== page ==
Welcome to Day 7 of NaNoPlotMo. By now you should have a list of characters and goals assigned to each one. You may have done this with a spreadsheet or table in Word. You can continue to do so, but it may be easier to switch over to index cards. Here’s why: we’re going to create at least three story beats for every goal. Each index card will contain one beat. Eventually, we’ll lay out all those story beats in some kind of order. You’ll do a lot of moving around of your story beats. You can do this on a program like PowerPoint, but nothing beats the visual of a stack of cards laid out across the floor or taped to a wall (sticky notes work well here).
Another note before you begin: Story beats are not scenes. A scene may contain one story beat or several. This is where that interaction between characters comes into play. A single scene may contain beats from two or three character’s goals. This is where the magic happens!
Story Beats…the outline begins
So today, and probably over the next several days, you’re going to create story beats. Start with your protagonist. Take your log line and moral premise, write them on a card or sheet of paper, and tape them up where you have to look at them constantly as you work. The moral premise is your primary guide. Every goal will be effected by the moral premise. Each character will contain a different aspect of the moral premise. Again, if you need some detail, grab The Moral Premise by Stanley Williams. It available on Kindle or hard copy.
Let’s explain with a couple of examples:
Let’s say our Moral Premise is: Greed leads to loneliness, but generosity leads to friendship. (Vice leads to defeat, Virtue leads to victory).
A classic premise.
Our hero has a list of goals. His primary goal is to win the heart of a woman who works in a local charity (you see the irony and conflict, right?).
A secondary goal may be something as simple as: He wants to learn to make the perfect banana cream pie.
So how do work out the story beats? Remember, every story has a beginning, middle, and end. Every goal must also have a beginning, middle, and end. The key component here is the middle. This is what James Scott Bell calls the “Man in the Mirror” moment. For your protagonist’s main story goal, it occurs precisely in the middle of your novel. For every other goal, it can occur anywhere. This moment marks a change from one end of the moral premise to the other.
So, for our example, our hero shifts from greed to generosity. If it’s a tragedy (or French film), he’ll go from greed to more greed. In our standard happy ending tale, the protagonist makes the right choice. The antagonist will make the wrong choice and slip deeper into greed.
For our main story line in the example, our hero will begin with a scene (or scenes) where he detests charity, or for reality, makes token offerings. Maybe he got his third speeding ticket and is sentenced to work a Saturday at a local food bank. There he runs into the young lady who steals his heart. He does just enough work to serve his sentence, but clearly is not into the program. Of course, the saintly young woman will reject his advances.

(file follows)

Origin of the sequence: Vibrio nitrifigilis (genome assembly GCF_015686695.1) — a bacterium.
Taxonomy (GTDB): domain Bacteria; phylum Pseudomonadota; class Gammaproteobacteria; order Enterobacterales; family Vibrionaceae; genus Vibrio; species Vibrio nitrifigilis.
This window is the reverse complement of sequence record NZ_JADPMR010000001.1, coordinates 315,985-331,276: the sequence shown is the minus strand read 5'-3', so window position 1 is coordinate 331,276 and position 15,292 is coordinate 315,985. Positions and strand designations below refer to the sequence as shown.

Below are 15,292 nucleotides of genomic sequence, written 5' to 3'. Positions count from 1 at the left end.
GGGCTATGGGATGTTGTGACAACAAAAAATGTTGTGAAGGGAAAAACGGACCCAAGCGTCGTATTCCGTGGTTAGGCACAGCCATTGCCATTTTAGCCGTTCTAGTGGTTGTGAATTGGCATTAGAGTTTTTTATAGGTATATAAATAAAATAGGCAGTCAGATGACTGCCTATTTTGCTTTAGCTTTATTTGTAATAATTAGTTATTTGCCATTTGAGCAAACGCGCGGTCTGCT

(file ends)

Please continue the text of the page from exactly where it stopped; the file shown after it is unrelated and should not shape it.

The Midpoint…where we turn from vice to virtue
At the novels’s midpoint, something happens to make our hero reflect on his choices. Perhaps he runs into an old friend, now penniless, but seems much happier than our hero. Our perhaps, ala Scrooged, he tells his love interest that she needs to scrape off these leeches and live for herself, then sees in a moment of revelation that she’s no longer the woman he fell in love with. This can go in many directions. But it’s critical, for the main story goal, to show an obvious moment of soul seeking, of inner searching. James Scott Bell uses the example of Bogie in Casablanca. He’s just called Lauren Bacall a whore, more or less. Immediately she leaves and Bogie is left alone. He buries his head in his hands as the dramatic music plays. Bogie crossed the threshold, in that moment, from vice to virtue.
That’s the major story line. But what about those minor goals? Or supporting character goals? They all work the same way, except you can place the three major beats anywhere in the novel.
In our example, our hero’s secondary goal was to make the perfect banana cream pie. So maybe he takes a cooking class. In one scene, we see him keeping to himself in the class. Maybe a classmate has run out of bananas and asks to borrow one. Our hero says he doesn’t have enough, though clearly he does. His banana cream pie fails. At the mid point, he’s in class again and sees his classmates laughing on one side of the kitchen. Their bananas are all piled together and, of course, they’re working together and making perfect pies. Our hero slides his latest failure into the trash and stomps out. In the third beat, we see our hero getting the message. His classmate walks over again and offers his help. Our hero swallows his pride, picks up his bananas, dumps them in with the rest, and they all help him produce the perfect pie.
Minor goals deepen your story
See? It doesn’t have a save the world moment. Your minor goals can deepen your message and drive it home. This is what readers want. It’s the difference between a novel they’ll talk about and one they’ll hurry and finish so they can add it to their Goodreads list (and give it three stars).
I think that’s enough for today. You’ll spend some time with each character and each goal, jotting down a line or two for each story beat within that goal. Just remember to always come back to your moral premise. Each character will begin on the vice side or the virtue side. Each can go deeper into vice, deeper into virtue, from vice to virtue, or virtue to vice. Mix it up. We’ll probably need more examples through the weekend. If you have any questions, let me know.